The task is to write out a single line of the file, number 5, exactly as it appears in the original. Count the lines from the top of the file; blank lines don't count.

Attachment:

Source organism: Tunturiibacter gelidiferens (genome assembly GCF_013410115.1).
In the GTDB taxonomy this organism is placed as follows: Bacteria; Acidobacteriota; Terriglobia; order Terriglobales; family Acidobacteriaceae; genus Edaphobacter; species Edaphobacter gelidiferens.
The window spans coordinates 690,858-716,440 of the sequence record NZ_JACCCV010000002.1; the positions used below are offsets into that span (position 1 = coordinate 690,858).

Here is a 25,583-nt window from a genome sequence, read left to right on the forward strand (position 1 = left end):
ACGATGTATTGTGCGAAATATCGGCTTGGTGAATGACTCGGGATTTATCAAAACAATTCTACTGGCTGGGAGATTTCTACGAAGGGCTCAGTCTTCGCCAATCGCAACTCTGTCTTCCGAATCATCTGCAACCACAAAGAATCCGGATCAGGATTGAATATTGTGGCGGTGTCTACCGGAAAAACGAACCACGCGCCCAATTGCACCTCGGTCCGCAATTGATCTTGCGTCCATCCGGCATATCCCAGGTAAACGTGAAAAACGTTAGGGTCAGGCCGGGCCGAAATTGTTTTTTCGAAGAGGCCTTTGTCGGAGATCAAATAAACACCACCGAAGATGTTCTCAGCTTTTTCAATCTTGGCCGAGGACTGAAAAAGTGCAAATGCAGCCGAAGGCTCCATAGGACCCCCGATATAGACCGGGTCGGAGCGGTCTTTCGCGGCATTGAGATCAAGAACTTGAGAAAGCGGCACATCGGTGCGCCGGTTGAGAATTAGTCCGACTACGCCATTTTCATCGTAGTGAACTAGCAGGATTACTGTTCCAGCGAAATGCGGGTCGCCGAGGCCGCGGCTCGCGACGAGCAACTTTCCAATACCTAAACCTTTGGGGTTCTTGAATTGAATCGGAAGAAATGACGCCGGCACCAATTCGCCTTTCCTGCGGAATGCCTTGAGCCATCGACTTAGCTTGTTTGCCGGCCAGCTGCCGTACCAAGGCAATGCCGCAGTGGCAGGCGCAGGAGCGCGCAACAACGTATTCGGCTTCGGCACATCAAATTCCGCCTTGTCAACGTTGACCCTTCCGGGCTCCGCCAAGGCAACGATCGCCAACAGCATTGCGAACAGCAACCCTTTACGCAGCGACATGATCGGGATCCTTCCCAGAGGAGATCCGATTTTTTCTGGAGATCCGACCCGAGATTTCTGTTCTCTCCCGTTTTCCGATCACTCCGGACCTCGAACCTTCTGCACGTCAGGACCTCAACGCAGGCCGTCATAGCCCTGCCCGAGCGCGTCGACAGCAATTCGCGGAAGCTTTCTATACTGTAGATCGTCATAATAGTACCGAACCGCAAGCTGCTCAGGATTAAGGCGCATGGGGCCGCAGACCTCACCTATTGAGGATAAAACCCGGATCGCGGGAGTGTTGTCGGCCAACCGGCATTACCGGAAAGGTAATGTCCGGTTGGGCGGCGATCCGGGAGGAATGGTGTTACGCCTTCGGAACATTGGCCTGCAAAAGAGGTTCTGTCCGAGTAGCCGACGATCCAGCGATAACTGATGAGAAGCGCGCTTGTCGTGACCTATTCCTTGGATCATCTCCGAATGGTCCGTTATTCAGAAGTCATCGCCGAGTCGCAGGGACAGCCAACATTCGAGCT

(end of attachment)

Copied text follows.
ACGATGTATTGTGCGAAATATCGGCTTGGTGAATGACTCGGGATTTATCAAAACAATTCTACTGGCTGGGAGATTTCTACGAAGGGCTCAGTCTTCGCCAATCGCAACTCTGTCTTCCGAATCATCTGCAACCACAAAGAATCCGGATCAGGATTGAATATTGTGGCGGTGTCTACCGGAAAAACGAACCACGCGCCCAATTGCACCTCGGTCCGCAATTGATCTTGCGTCCATCCGGCATATCCCAGGTAAACGTGAAAAACGTTAGGGTCAGGCCGGGCCGAAATTGTTTTTTCGAAGAGGCCTTTGTCGGAGATCAAATAAACACCACCGAAGATGTTCTCAGCTTTTTCAATCTTGGCCGAGGACTGAAAAAGTGCAAATGCAGCCGAAGGCTCCATAGGACCCCCGATATAGACCGGGTCGGAGCGGTCTTTCGCGGCATTGAGATCAAGAACTTGAGAAAGCGGCACATCGGTGCGCCGGTTGAGAATTAGTCCGACTACGCCATTTTCATCGTAGTGAACTAGCAGGATTACTGTTCCAGCGAAATGCGGGTCGCCGAGGCCGCGGCTCGCGACGAGCAACTTTCCAATACCTAAACCTTTGGGGTTCTTGAATTGAATCGGAAGAAATGACGCCGGCACCAATTCGCCTTTCCTGCGGAATGCCTTGAGCCATCGACTTAGCTTGTTTGCCGGCCAGCTGCCGTACCAAGGCAATGCCGCAGTGGCAGGCGCAGGAGCGCGCAACAACGTATTCGGCTTCGGCACATCAAATTCCGCCTTGTCAACGTTGACCCTTCCGGGCTCCGCCAAGGCAACGATCGCCAACAGCATTGCGAACAGCAACCCTTTACGCAGCGACATGATCGGGATCCTTCCCAGAGGAGATCCGATTTTTTCTGGAGATCCGACCCGAGATTTCTGTTCTCTCCCGTTTTCCGATCACTCCGGACCTCGAACCTTCTGCACGTCAGGACCTCAACGCAGGCCGTCATAGCCCTGCCCGAGCGCGTCGACAGCAATTCGCGGAAGCTTTCTATACTGTAGATCGTCATAATAGTACCGAACCGCAAGCTGCTCAGGATTAAGGCGCATGGGGCCGCAGACCTCACCTATTGAGGATAAAACCCGGATCGCGGGAGTGTTGTCGGCCAACCGGCATTACCGGAAAGGTAATGTCCGGTTGGGCGGCGATCCGGGAGGAATGGTGTTACGCCTTCGGAACATTGGCCTGCAAAAGAGGTTCTGTCCGAGTAGCCGACGATCCAGCGATAACTGATGAGAAGCGCGCTTGTCGTGACCTATTCCTTGGATCATCTCCGAATGGTCCGTTATTCAGAAGTCATCGCCGAGTCGCAGGGACAGCCAACATTCGAGCT